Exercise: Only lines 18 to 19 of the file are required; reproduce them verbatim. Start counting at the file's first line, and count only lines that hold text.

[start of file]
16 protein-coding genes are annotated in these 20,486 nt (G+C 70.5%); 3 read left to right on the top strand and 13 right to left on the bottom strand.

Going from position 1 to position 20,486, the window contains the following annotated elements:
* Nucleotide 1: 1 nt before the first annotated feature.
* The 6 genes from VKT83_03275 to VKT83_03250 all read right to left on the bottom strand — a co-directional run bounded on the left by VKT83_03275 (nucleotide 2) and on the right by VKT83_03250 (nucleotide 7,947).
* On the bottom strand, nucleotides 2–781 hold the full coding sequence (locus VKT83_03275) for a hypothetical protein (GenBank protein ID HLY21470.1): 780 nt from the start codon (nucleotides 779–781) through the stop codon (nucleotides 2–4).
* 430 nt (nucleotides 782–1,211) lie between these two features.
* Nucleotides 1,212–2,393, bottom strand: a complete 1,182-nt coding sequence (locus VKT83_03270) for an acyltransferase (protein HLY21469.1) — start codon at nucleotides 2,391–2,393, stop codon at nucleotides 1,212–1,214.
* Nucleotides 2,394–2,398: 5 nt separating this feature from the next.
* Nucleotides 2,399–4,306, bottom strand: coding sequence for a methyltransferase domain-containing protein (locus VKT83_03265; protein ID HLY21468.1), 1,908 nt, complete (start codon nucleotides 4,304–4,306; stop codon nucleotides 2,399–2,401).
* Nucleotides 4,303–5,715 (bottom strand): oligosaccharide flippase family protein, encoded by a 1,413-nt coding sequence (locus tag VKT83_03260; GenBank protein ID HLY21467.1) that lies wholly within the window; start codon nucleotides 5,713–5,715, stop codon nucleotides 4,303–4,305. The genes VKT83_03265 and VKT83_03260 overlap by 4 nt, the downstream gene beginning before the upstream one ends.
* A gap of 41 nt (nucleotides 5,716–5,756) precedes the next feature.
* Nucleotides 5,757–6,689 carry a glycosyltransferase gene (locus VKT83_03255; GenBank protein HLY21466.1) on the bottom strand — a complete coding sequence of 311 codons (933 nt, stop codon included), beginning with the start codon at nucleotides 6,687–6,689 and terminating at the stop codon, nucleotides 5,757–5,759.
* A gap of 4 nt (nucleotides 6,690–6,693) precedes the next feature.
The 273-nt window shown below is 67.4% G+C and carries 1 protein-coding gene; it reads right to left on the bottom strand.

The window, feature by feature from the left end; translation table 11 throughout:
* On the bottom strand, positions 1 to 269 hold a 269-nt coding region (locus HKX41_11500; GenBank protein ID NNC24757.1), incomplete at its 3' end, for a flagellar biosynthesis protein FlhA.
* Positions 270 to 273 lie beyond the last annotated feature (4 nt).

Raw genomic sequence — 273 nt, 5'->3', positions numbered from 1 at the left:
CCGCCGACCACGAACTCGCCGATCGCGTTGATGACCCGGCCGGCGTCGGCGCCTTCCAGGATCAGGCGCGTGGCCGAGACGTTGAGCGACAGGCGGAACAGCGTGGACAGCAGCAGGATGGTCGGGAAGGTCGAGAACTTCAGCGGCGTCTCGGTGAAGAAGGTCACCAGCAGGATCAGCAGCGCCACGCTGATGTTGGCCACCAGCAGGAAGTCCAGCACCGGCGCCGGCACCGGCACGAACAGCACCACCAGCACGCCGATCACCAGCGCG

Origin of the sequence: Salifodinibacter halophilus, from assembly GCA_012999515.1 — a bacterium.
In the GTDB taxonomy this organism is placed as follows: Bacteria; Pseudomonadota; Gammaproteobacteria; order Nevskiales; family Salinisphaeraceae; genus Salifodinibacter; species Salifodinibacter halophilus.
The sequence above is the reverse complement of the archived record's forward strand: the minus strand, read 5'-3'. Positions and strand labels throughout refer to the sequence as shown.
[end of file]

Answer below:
Raw genomic sequence — 273 nt, 5'->3', positions numbered from 1 at the left:
CCGCCGACCACGAACTCGCCGATCGCGTTGATGACCCGGCCGGCGTCGGCGCCTTCCAGGATCAGGCGCGTGGCCGAGACGTTGAGCGACAGGCGGAACAGCGTGGACAGCAGCAGGATGGTCGGGAAGGTCGAGAACTTCAGCGGCGTCTCGGTGAAGAAGGTCACCAGCAGGATCAGCAGCGCCACGCTGATGTTGGCCACCAGCAGGAAGTCCAGCACCGGCGCCGGCACCGGCACGAACAGCACCACCAGCACGCCGATCACCAGCGCG